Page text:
Column: Hulk Hogan sex tape verdict: A needed lesson
If there’s one thing American journalists love, it’s arguing against limits on the First Amendment.
I fit right into that group of passionate free speech advocates. In general, if I’m posed with the question as to whether the government should be allowed to punish journalists for something they’ve published, my answer is going to be no.
But even the most staunch backer of the First Amendment understands that our laws, constitutional or otherwise, fly in the faces of each other all the time, so some limits must be placed. You can’t have absolute free speech and also maintain a safe environment, for example (e.g. yelling “bomb” in an airport).
This difficult balancing act has played out beautifully in the past week, as Gawker lost a privacy lawsuit against Hulk Hogan (real name: Terry G. Bollea, but I’m going to continue calling him Hulk Hogan for the purposes of name recognition). The loss cost the media outlet $144 million in damages, which will likely be appealed and decreased.
The case came about after Gawker published an excerpt of a video of Hogan having sex with his friend’s wife, a video that he says he did not know was being recorded. His friend testified during a different lawsuit that Hogan did not, in fact, know about the recording. Hogan also claims this friend had encouraged the encounter. The video was posted on Gawker’s website in 2012 along with an article about the appeal of celebrity sex tapes, written by former Gawker Editor in Chief Albert J. Daulerio.
This is absolutely an instance when a person’s right to privacy outweighs any publication’s right to free speech, yet some journalists are taking a ride down some seriously slippery slopes in their arguments against this verdict.
Some journalists are saying this decision will have a chilling effect on media outlets everywhere the next time they’re posed with the opportunity to report anything damaging about a public figure. The fact that this jury placed a celebrity’s privacy above the public’s right to know, they say, is going to have serious implications for how the press operates in the U.S.
This is simply not true. This case is extremely specific. Nowhere does the decision say that reporting on the existence of this sex tape is punishable. All the verdict says is that the publication of the video itself is. Gawker could have published the exact same article without the video and almost certainly would not lose a lawsuit.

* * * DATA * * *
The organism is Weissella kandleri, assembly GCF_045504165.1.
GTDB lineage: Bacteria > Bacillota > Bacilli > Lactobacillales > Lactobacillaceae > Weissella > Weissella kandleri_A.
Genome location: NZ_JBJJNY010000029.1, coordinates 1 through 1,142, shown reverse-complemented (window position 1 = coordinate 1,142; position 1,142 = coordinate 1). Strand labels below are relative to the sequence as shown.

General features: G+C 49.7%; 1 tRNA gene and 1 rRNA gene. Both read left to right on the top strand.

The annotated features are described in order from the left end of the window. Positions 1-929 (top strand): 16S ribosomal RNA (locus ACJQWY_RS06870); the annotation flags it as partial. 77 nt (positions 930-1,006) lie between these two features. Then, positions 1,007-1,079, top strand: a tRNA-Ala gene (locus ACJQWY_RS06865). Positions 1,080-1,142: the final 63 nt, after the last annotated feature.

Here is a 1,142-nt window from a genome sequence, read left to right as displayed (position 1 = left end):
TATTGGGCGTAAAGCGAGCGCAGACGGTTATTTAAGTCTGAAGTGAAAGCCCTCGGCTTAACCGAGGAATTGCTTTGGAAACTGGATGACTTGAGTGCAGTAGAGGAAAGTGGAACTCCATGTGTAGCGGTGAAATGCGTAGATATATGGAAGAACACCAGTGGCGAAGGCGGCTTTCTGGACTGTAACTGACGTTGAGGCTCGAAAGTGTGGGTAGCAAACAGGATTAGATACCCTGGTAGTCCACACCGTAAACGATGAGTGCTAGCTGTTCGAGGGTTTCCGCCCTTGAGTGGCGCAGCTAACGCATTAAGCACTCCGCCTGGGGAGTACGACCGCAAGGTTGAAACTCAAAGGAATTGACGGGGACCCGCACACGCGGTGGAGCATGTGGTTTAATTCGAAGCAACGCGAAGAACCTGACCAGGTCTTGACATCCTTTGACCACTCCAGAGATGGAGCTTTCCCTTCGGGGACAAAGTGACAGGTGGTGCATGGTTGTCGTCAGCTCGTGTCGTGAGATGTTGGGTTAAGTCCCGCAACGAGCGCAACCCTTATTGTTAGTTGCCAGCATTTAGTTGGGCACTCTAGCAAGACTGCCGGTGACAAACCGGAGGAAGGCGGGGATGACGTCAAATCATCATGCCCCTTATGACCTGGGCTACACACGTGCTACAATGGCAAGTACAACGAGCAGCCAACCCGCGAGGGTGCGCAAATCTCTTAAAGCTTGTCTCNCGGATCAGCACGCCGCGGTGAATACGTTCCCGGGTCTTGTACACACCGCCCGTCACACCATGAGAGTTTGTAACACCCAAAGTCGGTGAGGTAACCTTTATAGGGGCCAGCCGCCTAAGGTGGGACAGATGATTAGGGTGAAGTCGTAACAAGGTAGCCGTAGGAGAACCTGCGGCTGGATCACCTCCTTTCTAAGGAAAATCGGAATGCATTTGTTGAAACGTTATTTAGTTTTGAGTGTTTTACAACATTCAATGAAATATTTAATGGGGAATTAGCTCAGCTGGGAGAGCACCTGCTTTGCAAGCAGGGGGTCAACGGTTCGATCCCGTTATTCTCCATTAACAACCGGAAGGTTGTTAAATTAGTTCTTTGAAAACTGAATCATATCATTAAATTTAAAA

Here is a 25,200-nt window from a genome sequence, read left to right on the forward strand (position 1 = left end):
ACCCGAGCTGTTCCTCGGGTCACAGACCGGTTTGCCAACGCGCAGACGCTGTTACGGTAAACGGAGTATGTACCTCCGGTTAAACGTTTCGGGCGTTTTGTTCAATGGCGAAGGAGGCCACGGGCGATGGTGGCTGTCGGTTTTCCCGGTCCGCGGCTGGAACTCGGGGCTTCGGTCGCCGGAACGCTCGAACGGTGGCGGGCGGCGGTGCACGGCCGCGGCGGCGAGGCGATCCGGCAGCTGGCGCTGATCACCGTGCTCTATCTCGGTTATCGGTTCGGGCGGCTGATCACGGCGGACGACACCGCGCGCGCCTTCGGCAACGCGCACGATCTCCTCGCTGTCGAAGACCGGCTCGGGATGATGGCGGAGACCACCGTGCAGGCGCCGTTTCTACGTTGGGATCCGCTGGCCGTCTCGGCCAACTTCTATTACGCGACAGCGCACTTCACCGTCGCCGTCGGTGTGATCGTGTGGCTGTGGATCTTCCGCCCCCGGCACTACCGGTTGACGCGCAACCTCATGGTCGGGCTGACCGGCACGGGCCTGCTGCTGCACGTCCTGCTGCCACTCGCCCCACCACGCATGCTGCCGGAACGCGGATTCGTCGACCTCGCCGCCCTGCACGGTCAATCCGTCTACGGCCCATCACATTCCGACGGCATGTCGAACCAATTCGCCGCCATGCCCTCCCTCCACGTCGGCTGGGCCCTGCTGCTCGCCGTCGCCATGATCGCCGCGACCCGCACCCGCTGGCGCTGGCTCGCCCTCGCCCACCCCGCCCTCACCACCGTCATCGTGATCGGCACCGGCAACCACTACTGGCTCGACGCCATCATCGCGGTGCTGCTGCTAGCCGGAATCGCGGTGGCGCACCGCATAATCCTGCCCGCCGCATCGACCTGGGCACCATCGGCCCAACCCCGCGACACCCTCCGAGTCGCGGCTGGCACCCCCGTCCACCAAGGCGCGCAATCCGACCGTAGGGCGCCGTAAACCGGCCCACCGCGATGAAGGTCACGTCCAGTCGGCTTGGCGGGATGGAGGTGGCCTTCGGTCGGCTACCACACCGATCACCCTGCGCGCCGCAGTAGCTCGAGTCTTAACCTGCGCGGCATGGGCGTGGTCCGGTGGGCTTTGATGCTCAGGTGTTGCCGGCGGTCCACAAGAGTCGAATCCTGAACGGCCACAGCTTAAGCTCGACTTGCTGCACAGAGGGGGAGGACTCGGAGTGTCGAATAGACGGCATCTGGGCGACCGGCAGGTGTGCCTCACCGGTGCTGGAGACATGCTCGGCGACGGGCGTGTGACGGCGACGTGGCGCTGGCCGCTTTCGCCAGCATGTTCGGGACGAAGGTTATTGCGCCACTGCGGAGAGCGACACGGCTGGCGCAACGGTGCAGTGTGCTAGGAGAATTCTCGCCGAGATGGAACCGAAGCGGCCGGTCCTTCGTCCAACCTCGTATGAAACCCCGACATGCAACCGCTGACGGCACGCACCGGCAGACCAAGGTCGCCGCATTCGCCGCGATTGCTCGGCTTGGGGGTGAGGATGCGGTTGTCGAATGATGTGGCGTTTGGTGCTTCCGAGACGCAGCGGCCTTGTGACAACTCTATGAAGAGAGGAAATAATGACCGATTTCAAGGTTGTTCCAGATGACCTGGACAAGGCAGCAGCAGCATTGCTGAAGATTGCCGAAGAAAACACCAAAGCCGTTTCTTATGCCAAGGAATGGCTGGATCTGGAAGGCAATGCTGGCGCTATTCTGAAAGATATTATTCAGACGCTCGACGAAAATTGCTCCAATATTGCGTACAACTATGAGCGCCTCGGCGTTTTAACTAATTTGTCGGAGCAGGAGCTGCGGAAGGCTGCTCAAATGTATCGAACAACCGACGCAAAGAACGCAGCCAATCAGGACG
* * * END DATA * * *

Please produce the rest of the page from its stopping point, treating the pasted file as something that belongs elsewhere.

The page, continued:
Another argument is that celebrity sex tapes are newsworthy, and the public has a right to see them.
I strongly disagree with this. A public servant’s sexual conduct may very well be up for public scrutiny because those are people paid with public money. But a mere celebrity like Hogan holds no obligations to the public, and therefore his or her privacy should have fair protections. And again, the verdict does not say that Gawker couldn’t have reported on the sex tape’s existence and circumstances. That is not the same thing as publishing the video itself without the subjects’ consent or even knowledge until after the fact.
The truth is, the United States protects speech more aggressively than any other country in the world. Take a look at how other nations deal with defamation, for example, and you’ll see that America is in no hurry to restrict the press. Quite the opposite. So this very specific decision saying that Gawker had no right to publish a sex tape of Hulk Hogan that he didn’t even know was being recorded will have absolutely no broader implications for free speech and press.
No, the only “journalists” who will be affected by this decision are the tabloid scum who think it’s acceptable to post sex tapes without the subjects’ consent. And those journalists are of an entirely different breed from me and mine.
I studied ethics extensively in college and continued to practice ethical journalism in my career. I don’t subscribe to the “I can, so I will” philosophy of Gawker’s staff.
In order to get an idea of what kind of person we’re talking about, here is an excerpt from a videotaped deposition by Daulerio from last year in advance of the trial, which was shown in court on March 9.
“Can you imagine a situation where a celebrity sex tape would not be newsworthy?” asked Hogan’s lawyer, Douglas E. Mirell.
“If they were a child,” Daulerio replied.
“Under what age?” the lawyer pressed.
Gawker said Daulerio was being “flippant,” but what kind of a man is flippant about publishing videos of 5-year-olds in sex tapes during a deposition? Not the kind of journalist I want to be associated with, that’s for sure.
I think it’s good that decisions like this are scrutinized by members of the press. We must stay vigilant. I admit America does not have a perfect history of protected speech and press, and who is going to stand up for journalists if not themselves?
But someone who defends his publishing a sex tape on the Internet does not need anyone standing up for him. He needs to learn a lesson, and so do others like him. Hopefully this case managed to teach him one.
Jessica Cabe is a former Post Independent arts and entertainment editor and contributing columnist.
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